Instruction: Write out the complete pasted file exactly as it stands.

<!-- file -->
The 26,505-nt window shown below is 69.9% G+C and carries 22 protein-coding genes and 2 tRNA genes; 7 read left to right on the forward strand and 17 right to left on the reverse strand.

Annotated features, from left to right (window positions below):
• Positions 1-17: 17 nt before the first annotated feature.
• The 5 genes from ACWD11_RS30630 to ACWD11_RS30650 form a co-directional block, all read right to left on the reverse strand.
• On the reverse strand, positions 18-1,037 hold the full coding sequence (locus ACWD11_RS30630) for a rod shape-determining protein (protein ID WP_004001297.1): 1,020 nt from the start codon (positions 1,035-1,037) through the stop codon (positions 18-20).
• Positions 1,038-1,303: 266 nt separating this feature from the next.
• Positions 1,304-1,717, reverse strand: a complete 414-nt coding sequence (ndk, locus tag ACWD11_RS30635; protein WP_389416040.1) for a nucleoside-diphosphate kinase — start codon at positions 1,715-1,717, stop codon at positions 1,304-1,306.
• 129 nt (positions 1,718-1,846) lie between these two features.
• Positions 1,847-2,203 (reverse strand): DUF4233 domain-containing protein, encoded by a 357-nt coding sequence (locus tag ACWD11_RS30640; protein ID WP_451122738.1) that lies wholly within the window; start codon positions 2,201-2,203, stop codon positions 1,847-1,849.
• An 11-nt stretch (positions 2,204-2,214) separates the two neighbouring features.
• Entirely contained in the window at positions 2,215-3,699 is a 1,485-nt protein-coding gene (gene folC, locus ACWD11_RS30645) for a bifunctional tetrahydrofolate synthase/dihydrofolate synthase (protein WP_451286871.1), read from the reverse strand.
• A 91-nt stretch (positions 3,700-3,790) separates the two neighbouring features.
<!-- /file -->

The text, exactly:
The 26,505-nt window shown below is 69.9% G+C and carries 22 protein-coding genes and 2 tRNA genes; 7 read left to right on the forward strand and 17 right to left on the reverse strand.

Annotated features, from left to right (window positions below):
• Positions 1-17: 17 nt before the first annotated feature.
• The 5 genes from ACWD11_RS30630 to ACWD11_RS30650 form a co-directional block, all read right to left on the reverse strand.
• On the reverse strand, positions 18-1,037 hold the full coding sequence (locus ACWD11_RS30630) for a rod shape-determining protein (protein ID WP_004001297.1): 1,020 nt from the start codon (positions 1,035-1,037) through the stop codon (positions 18-20).
• Positions 1,038-1,303: 266 nt separating this feature from the next.
• Positions 1,304-1,717, reverse strand: a complete 414-nt coding sequence (ndk, locus tag ACWD11_RS30635; protein WP_389416040.1) for a nucleoside-diphosphate kinase — start codon at positions 1,715-1,717, stop codon at positions 1,304-1,306.
• 129 nt (positions 1,718-1,846) lie between these two features.
• Positions 1,847-2,203 (reverse strand): DUF4233 domain-containing protein, encoded by a 357-nt coding sequence (locus tag ACWD11_RS30640; protein ID WP_451122738.1) that lies wholly within the window; start codon positions 2,201-2,203, stop codon positions 1,847-1,849.
• An 11-nt stretch (positions 2,204-2,214) separates the two neighbouring features.
• Entirely contained in the window at positions 2,215-3,699 is a 1,485-nt protein-coding gene (gene folC, locus ACWD11_RS30645) for a bifunctional tetrahydrofolate synthase/dihydrofolate synthase (protein WP_451286871.1), read from the reverse strand.
• A 91-nt stretch (positions 3,700-3,790) separates the two neighbouring features.